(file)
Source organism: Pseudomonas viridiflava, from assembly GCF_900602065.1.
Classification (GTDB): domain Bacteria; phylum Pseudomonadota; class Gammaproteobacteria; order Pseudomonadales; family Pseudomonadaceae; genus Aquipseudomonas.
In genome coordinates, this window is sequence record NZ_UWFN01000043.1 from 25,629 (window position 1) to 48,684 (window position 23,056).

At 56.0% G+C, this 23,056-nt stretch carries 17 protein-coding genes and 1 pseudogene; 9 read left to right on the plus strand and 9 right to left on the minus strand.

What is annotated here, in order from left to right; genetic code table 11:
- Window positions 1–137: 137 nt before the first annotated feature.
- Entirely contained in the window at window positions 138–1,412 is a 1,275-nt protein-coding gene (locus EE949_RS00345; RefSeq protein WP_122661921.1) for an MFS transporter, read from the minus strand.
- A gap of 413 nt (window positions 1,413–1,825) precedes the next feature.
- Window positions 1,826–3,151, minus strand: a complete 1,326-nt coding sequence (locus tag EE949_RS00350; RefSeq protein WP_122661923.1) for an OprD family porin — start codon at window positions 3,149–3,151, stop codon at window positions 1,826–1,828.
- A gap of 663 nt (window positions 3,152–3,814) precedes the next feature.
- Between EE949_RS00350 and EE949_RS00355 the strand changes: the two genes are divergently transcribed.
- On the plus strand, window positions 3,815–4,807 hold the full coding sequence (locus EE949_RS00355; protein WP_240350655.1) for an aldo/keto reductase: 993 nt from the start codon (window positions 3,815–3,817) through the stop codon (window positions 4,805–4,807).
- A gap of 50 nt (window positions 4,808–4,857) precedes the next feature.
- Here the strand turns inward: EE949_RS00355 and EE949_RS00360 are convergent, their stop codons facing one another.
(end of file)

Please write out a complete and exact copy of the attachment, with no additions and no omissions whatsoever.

Source organism: Pseudomonas viridiflava, from assembly GCF_900602065.1.
Classification (GTDB): domain Bacteria; phylum Pseudomonadota; class Gammaproteobacteria; order Pseudomonadales; family Pseudomonadaceae; genus Aquipseudomonas.
In genome coordinates, this window is sequence record NZ_UWFN01000043.1 from 25,629 (window position 1) to 48,684 (window position 23,056).

At 56.0% G+C, this 23,056-nt stretch carries 17 protein-coding genes and 1 pseudogene; 9 read left to right on the plus strand and 9 right to left on the minus strand.

What is annotated here, in order from left to right; genetic code table 11:
- Window positions 1–137: 137 nt before the first annotated feature.
- Entirely contained in the window at window positions 138–1,412 is a 1,275-nt protein-coding gene (locus EE949_RS00345; RefSeq protein WP_122661921.1) for an MFS transporter, read from the minus strand.
- A gap of 413 nt (window positions 1,413–1,825) precedes the next feature.
- Window positions 1,826–3,151, minus strand: a complete 1,326-nt coding sequence (locus tag EE949_RS00350; RefSeq protein WP_122661923.1) for an OprD family porin — start codon at window positions 3,149–3,151, stop codon at window positions 1,826–1,828.
- A gap of 663 nt (window positions 3,152–3,814) precedes the next feature.
- Between EE949_RS00350 and EE949_RS00355 the strand changes: the two genes are divergently transcribed.
- On the plus strand, window positions 3,815–4,807 hold the full coding sequence (locus EE949_RS00355; protein WP_240350655.1) for an aldo/keto reductase: 993 nt from the start codon (window positions 3,815–3,817) through the stop codon (window positions 4,805–4,807).
- A gap of 50 nt (window positions 4,808–4,857) precedes the next feature.
- Here the strand turns inward: EE949_RS00355 and EE949_RS00360 are convergent, their stop codons facing one another.